Since God has blessed me outrageously with all these trees, it seems wrong to complain, but there is one teeny tiny problem with trees. They fall down. This falling down is wonderful when they opt to fall down into nice firewood-sized pieces in the middle of a pasture. Do you know how seldom a tree will do that? Hardly ever. What my trees do when they fall down is land right smack dab on my barbed wire fence. That is bad because my cows can get out. It is also bad because the fence has to be rebuilt.
There is, however, good news. I love to build fences! I love to string barbed wire and get it really tight. To be honest, (which I don't particularly want to be in this instance but which I better be because I am about to write about God here) I also love it when someone says "Great fence. Who'd you get to do it?" And I can say, "I got myself to do it!" They are always surprised, especially if I am wearing prissy girl clothes, which helps catch them off guard. (Hey, I'm human, too.)
My trees have recently had a falling down contest in the cow pasture and I have had several adventures dealing with it, some of which you may have already read. This latest adventure is not really a good adventure but we can all learn a lesson from it. One of the falling trees was so enormous that it landed on my fence and knocked down a bunch of my neighbor's trees, too. He was very nice about it, since I did not organize the falling down competition and since the trees he lost were crummy trees anyway. A LOT of my fallen down tree was in his woods so we worked out a little deal. I would get the wood cut up for firewood and off his land, clean up the broken mess on his land, and rebuild my fence. All he had to do was be happy, so it worked out great.
Well, I thought it had worked out great. Some guy had been asking Bill the Magnificent about cutting up fallen trees for firewood and splitting it on the halves. He reportedly has a splitter. He would split the wood and keep half as payment. That seemed like something that might be nice. Neither Sam nor Bill the Magnificent had ever thought I needed my wood split, assuming that I can hoist a tree stump and haul it to the fireplace. That is not really a girl-thing. In case you were wondering. After twenty-five years of hoisting tree stumps, I am ready to have split wood.
The day came when Mr. Splitter (AKA Mr. Supposed Splitter) was to bring his equipment and split the wood. He came with a trailer and helped cut the wood. Now, if I had been told about this ahead of time, it would not have happened. I was not born yesterday. Mr. Supposed Splitter loaded all that wood on his trailer (at least two cords) and said his splitter had a flat tire, so he would have to take my wood home, split it there, and bring it back. Yeah, right. I have not seen that wood again!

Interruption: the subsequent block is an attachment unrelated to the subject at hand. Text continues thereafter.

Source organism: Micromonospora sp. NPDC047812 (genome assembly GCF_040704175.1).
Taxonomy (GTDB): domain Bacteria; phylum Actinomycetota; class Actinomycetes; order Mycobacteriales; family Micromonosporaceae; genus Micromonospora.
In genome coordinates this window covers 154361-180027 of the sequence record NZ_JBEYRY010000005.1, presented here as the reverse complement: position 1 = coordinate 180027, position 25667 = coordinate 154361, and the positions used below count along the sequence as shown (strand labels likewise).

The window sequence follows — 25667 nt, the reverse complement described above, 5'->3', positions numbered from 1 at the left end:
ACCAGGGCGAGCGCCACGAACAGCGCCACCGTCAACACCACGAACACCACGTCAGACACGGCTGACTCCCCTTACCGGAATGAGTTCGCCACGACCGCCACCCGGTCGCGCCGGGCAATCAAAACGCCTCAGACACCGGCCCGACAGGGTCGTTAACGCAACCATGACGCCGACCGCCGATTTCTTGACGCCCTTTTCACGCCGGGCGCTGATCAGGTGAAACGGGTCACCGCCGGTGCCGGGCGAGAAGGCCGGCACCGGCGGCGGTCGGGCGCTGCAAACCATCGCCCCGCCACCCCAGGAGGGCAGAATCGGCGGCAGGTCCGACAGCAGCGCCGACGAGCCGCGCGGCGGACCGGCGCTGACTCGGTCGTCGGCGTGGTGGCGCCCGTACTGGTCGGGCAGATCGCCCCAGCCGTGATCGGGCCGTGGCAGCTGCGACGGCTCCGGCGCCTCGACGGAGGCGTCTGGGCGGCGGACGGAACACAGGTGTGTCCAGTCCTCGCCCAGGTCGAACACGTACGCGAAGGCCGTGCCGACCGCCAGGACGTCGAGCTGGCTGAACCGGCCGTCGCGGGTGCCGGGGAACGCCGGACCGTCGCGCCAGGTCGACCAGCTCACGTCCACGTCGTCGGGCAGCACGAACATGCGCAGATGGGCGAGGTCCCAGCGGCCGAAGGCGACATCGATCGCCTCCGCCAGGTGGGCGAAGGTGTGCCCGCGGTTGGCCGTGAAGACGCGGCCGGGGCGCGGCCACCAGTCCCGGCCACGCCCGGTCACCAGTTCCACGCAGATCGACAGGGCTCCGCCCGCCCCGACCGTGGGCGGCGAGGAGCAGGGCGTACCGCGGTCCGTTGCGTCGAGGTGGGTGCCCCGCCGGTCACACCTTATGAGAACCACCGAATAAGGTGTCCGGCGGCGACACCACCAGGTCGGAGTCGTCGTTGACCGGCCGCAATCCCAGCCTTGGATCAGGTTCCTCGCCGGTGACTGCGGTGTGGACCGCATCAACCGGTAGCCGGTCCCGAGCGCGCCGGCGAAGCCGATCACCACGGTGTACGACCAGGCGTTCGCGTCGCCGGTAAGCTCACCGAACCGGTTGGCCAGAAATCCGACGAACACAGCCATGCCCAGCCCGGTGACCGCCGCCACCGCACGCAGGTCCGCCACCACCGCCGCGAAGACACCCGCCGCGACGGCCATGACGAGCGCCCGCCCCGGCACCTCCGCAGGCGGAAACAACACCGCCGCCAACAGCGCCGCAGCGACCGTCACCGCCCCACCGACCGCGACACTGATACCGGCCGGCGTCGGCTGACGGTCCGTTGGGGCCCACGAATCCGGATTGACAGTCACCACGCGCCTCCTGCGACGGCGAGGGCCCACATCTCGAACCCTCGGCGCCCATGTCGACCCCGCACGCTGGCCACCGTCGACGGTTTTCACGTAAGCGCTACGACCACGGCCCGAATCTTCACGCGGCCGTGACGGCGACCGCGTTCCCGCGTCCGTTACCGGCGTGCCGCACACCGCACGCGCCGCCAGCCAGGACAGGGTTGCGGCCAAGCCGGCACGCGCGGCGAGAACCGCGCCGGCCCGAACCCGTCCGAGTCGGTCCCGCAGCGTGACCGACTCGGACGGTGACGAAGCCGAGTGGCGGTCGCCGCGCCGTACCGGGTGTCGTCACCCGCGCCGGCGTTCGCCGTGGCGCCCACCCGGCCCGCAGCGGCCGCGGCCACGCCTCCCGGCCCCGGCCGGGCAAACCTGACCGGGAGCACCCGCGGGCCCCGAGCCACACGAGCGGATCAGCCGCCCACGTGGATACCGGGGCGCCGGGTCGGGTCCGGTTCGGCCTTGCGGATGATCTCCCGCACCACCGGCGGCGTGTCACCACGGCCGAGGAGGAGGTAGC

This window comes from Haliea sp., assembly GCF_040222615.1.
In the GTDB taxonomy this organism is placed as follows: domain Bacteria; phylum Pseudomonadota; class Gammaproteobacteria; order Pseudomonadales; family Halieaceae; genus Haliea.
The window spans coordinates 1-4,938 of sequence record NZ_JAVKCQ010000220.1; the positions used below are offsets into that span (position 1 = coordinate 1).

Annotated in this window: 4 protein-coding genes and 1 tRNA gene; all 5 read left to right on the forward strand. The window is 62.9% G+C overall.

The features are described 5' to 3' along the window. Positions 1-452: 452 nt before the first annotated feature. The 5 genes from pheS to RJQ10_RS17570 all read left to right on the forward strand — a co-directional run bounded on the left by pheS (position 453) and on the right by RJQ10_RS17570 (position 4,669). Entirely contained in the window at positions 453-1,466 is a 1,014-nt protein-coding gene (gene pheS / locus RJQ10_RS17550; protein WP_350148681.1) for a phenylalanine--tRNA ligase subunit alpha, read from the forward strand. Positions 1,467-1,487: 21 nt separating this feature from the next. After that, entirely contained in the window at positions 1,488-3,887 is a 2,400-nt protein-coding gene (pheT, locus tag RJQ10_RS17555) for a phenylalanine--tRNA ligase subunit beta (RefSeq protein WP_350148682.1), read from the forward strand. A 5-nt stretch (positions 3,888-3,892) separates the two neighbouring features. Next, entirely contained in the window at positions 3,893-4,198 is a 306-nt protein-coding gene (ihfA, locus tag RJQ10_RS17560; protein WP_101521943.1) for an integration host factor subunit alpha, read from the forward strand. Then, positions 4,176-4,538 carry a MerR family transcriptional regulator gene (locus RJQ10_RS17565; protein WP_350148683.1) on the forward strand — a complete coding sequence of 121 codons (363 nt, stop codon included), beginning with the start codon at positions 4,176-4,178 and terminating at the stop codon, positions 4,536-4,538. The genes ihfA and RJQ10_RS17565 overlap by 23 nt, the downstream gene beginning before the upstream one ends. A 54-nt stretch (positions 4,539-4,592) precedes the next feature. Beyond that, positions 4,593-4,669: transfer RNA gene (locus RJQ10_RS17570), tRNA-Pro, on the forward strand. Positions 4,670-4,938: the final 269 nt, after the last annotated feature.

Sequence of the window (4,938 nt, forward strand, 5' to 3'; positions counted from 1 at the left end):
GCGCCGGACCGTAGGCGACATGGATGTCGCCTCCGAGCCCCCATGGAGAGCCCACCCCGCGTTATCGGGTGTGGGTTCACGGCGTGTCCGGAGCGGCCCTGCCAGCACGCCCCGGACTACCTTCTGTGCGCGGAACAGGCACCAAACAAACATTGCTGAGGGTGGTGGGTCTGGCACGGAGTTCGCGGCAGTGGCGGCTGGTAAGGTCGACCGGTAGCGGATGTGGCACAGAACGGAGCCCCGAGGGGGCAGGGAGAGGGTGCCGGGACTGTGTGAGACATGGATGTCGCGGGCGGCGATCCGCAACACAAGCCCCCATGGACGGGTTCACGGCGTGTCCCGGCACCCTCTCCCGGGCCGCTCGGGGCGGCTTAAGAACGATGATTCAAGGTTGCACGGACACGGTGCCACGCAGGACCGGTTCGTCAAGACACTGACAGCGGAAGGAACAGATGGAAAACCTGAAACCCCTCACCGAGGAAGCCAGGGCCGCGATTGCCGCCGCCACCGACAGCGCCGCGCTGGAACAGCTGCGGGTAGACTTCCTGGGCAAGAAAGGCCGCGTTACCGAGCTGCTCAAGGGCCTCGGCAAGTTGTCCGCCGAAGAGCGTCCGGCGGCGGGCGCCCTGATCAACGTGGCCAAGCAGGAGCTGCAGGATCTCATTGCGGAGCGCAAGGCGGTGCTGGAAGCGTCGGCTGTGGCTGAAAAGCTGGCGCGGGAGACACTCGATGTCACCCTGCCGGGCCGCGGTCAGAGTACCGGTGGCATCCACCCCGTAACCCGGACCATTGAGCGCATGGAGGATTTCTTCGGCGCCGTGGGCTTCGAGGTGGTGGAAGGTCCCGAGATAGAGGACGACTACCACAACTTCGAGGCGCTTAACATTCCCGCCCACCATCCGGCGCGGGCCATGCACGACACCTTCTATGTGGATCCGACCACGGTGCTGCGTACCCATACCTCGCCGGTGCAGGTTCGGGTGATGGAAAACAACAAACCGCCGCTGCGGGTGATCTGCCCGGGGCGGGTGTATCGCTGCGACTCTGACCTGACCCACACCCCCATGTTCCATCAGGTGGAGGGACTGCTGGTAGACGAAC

Bill the Magnificent has tried unsuccessfully to get my wood back and he has even discussed it with the sheriff, who was not one bit happy about this. It is my opinion that stealing firewood from a woman is not the lowest thing you can do, by any means, but it is not good at all, and I am not happy about it. I thought I was going to give one lesson from this, but writing has gotten me stirred up (which it often does) and I am giving you two for the price of one.
First of all, Sam Wiley has always told me, "A man is only as good as his word. If his word ain't no good, you can be sure he ain't, neither." Sam is pretty smart about such things, and I believe he is right. Mr. Supposed Splitter has demonstrated by his action that, in Sam's words, "He ain't no good." Because I'm trying to act like Jesus, I have sent word that he can bring my wood back and all will be forgiven. He is not, however, getting a chance with all the other fallen-down trees.
If you get a chance to give your word, please remember this. Do what you say you will do!
The second little lesson is coming up. For some reason, Bill the Magnificent has not given me the contact information for Mr. Supposed Splitter. That is probably a good thing. It doesn't matter, though, because I have decided to take this matter to the Higher Authority. I have invited God into this situation. There is a great verse in Isaiah that speaks of God rolling up His sleeves and wading in on behalf of His children. I am counting on that very thing.
"The LORD has bared His holy arm In the sight of all the nations, That all the ends of the earth may see The salvation of our God." (Isaiah 52:10 NASB)
I do not want to even think what it would be like if God rolled up His sleeves and dealt with me about something. He has had to do that a few times, and it was pretty terrible. It did, however get me straightened out. It seems to me that Mr. Supposed Splitter could use some straightening out, and I have asked God to do it. It might not be something Mr. Supposed Splitter will really like, but once he is straightened out, he will be glad. I know that from experience.
I did not really mean for my fallen tree to be a teachable moment, nor to be an opportunity for getting straightened out for Mr. S. Splitter, but it turns out it is. If that happens, I guess having my wood stolen will be worth it, but I sure had my heart set on split wood.